if statements are a core part of most programming languages but you need to ensure their use does not result hard to understand code. If you find yourself nesting if statements or if you find that your test conditions span multiple lines then you almost certainly need to refactor your code.

If you have any thoughts about this post then please contact me via twitter or email.

Improving SEO For Your Jekyll Site

Photo: Victor Hughes - unsplash.com

Search Engine Optimisation (SEO) refers to how you increase the quality and quantity of organic traffic to your web site. There are many articles and tools available covering best practices. I would suggest this article to start with and then research the various points. Getting your sites SEO right is critical. It will increase your chances of people finding your content in search engines.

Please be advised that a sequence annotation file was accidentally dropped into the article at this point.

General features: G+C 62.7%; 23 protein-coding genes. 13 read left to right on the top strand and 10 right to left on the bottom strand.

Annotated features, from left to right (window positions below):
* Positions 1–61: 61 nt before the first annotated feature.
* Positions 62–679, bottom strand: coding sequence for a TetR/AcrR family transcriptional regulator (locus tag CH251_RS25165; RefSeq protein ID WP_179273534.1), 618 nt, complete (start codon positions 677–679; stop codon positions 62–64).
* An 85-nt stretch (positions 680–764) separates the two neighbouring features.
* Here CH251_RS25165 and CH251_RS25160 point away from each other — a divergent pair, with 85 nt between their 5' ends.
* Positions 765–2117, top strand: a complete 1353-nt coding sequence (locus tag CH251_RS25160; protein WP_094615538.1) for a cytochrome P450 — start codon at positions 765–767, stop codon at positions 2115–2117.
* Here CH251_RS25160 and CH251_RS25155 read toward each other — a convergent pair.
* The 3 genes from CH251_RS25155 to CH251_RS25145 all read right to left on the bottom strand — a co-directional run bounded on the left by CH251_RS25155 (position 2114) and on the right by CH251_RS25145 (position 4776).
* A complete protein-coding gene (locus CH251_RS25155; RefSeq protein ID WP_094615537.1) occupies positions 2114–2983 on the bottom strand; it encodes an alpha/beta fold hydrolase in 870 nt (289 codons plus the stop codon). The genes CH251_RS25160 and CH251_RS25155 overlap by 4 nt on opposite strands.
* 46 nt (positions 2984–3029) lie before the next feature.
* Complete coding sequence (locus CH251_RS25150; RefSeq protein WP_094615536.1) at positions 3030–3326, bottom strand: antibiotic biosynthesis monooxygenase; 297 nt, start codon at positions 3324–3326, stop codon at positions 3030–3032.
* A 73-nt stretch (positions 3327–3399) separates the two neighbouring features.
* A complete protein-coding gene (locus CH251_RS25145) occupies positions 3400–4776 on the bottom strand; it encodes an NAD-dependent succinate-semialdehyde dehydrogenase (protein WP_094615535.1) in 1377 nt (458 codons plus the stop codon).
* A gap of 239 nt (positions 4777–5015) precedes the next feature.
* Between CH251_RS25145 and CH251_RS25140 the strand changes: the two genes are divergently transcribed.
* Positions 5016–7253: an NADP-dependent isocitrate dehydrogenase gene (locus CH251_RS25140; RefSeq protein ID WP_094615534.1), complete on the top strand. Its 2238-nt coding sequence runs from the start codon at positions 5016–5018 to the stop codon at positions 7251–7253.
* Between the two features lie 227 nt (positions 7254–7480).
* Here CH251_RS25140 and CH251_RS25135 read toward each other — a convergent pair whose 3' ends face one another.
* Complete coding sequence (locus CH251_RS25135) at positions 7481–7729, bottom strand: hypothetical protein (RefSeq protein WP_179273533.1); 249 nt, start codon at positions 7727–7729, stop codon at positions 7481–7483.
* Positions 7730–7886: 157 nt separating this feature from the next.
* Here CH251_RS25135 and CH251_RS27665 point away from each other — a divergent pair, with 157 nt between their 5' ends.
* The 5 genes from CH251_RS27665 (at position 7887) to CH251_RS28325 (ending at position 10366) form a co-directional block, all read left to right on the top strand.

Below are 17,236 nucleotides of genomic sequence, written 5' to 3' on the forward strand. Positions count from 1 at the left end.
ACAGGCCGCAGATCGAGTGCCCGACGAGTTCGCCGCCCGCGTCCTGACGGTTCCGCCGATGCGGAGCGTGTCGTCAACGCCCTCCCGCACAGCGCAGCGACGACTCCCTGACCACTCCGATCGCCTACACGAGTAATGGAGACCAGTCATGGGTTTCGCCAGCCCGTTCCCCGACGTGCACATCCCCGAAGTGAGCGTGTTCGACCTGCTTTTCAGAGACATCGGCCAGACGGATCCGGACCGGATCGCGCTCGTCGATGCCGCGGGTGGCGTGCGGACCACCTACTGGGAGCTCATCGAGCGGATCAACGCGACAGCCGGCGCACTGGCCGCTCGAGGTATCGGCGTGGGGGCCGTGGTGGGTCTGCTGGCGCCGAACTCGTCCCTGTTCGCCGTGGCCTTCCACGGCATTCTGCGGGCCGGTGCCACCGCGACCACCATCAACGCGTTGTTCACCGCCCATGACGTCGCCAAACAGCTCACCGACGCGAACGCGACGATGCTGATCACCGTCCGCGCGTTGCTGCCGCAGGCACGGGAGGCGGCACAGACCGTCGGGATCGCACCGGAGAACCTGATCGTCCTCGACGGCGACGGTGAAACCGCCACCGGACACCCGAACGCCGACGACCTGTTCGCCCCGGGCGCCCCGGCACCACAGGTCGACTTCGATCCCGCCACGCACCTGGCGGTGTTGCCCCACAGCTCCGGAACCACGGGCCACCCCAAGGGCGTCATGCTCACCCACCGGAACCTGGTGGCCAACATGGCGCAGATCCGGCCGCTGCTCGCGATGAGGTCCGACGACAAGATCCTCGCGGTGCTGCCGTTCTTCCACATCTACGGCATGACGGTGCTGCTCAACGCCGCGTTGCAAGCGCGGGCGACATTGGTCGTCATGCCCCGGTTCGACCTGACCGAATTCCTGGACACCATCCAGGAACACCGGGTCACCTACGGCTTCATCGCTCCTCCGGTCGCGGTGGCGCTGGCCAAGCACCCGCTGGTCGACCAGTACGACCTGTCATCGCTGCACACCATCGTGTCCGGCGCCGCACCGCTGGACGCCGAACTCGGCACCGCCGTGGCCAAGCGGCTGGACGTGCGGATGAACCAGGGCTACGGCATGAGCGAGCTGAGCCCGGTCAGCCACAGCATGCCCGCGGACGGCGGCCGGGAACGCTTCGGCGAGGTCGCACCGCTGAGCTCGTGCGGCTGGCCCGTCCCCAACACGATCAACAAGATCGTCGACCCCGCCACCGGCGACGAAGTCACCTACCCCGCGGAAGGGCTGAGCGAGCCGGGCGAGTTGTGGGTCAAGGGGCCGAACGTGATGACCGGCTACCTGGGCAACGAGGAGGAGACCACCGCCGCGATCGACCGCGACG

Working on a new site for Open Energy Market has made me investigate how well this blog is optimised. One of the first things I wanted to improve was its SEO score on web.dev. Before making the changes in this post the score started at 49.

I have written before about how I build this site with Jekyll. After a little Jekyll SEO optimisation research, I discovered the Jekyll SEO Tag gem. The gem automatically generates recommended SEO meta tags for each page and post in your site. The following are some of the tags created as part of the configuration and content of the site:

  • Page title. This will be generated with the site title and/or description appended.